Access Alert | Space Agency Budgets: Aiming for the Stars

Access Alert | Space Agency Budgets: Aiming for the Stars

News about space investment is now mushrooming in both specialised and non-specialised media about the space industry. Recently, the US released the President’s Budget for Fiscal Year 2024, adding up to USD 27.2 billion for the National Aeronautics and Space Administration (NASA) [1]. In addition, Spain announced the creation of its own Spanish Space Agency to be headquartered in Seville [2], the UK Space Agency announced several funding programs to boost their domestic space industry [3], and South Korea have set a record-high budget to develop a domestic next-generation launch vehicle with a promise to double the budget over the next five years. These are just a few examples, but the trend is clear: there is a revitalised interest in the space industry and the space economy. There are more than 90 space agencies or civil space programs in the world, many of which have only started operations in the last decade [4].

Why is this important?

The space economy is valued at around USD 469 billion [5], and it is estimated that it will reach USD 1 trillion by 2040 [6]. From its current value, over one fifth of this total is driven by government spending – and it is projected to increase further [7]. This means that space agencies make a key contribution in helping develop the local and international space industry.

The role of space agencies and governments becomes particularly relevant during times of economic turmoil. The space industry is currently facing financial headwinds. After achieving a record level of investment in 2021, to the value of USD 47.5 billion across the market; 2022 marked a significant decline in investment of 52% to just 20.1 USD billion amid global financial market decline [8].

This scenario can be concerning given that the space sector, despite massive advancements in technology and associated cost reductions, remains capital intensive. Space provides scale, which makes it attractive to venture capitalists. The lack of depth of financial markets in different jurisdictions, along with the need for longer term multigenerational investments, are certainly challenges that will cause some start-ups to inevitably fail, and the sector will tend to go through a process of consolidation. Many companies were founded in the last decade and will need more time to mature and start generating revenue.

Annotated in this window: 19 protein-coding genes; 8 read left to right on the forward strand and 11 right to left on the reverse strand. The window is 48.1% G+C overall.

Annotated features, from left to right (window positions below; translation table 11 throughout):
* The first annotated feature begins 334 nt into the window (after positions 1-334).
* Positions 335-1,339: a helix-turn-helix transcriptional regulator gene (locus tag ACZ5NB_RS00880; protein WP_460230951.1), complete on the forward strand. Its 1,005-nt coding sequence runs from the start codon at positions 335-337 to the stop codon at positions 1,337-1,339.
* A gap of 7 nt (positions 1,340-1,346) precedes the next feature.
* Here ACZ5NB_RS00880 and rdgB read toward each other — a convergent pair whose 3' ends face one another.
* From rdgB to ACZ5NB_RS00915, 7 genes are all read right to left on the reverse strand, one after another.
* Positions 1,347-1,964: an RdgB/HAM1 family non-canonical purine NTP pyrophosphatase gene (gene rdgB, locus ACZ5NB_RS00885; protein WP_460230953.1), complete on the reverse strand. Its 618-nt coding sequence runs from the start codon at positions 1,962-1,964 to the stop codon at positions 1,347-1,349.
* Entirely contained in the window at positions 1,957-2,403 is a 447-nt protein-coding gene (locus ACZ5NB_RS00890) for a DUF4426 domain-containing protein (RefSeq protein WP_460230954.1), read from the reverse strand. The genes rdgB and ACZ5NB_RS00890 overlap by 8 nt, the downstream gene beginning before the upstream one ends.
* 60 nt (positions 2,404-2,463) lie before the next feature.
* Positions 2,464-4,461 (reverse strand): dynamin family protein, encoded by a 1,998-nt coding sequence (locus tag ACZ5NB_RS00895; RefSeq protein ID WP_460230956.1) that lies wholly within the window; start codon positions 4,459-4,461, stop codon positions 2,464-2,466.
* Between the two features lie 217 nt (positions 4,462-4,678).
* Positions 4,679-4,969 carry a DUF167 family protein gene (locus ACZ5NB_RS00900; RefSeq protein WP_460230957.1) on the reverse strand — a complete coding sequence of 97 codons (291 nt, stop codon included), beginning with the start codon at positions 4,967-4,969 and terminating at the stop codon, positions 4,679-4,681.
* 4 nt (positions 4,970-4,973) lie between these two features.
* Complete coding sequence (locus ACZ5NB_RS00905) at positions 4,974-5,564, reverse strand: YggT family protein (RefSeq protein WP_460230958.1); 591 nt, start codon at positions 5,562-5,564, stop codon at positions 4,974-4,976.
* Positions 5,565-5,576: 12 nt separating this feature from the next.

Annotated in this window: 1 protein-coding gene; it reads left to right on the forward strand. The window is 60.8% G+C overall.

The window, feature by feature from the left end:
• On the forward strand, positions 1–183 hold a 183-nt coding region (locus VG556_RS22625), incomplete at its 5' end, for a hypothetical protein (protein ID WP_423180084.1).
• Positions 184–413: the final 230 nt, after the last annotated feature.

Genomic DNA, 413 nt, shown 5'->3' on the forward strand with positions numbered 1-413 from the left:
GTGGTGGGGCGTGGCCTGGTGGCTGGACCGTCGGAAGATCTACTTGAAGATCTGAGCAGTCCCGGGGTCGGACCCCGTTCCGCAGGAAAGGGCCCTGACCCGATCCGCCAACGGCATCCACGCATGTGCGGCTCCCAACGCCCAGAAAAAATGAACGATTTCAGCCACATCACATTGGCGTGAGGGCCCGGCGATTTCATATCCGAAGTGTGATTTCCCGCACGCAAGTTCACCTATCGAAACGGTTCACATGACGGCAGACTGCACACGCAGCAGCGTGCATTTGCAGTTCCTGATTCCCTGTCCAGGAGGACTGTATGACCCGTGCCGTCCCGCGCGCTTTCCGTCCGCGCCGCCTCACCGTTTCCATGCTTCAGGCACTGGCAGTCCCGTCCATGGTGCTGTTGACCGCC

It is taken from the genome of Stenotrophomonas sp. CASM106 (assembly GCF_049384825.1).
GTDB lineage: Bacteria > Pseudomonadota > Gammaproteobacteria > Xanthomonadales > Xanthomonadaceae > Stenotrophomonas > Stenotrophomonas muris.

This is where space agencies are stepping in. They are increasing investor appetite for space by introducing capital flows that can help unlock risk capital into the sector. Governments are the first customer of many start-ups and are stable clients of myriad companies linked to national security and other space capability-related strategic ventures. This characteristic would be expected to continue as geopolitical tensions rise. Investors will find assurance on companies that managed to strike government contracts; and those companies will then have a two-fold benefit: the government spending and the private investment it, in turn, unlocked. The graph below showcases how countries (and regions) have devoted sizeable resources to developing their space capabilities:

Source: retrieved from respective national budget figures wherever possible, and estimated budgets derived from public press and public reports. May reflect budget request, budget, or spending, depending on data availability*.
*Tracking of both China and Russia’s space agency spending is not exact and furthermore there are no detailed available figures for China’s 2022 estimates, which may conflate both civil and military spending. It is however likely that the country will retain the number two slot in expenditure. Germany, France, and Italy include budget for ESA and Eumetsat.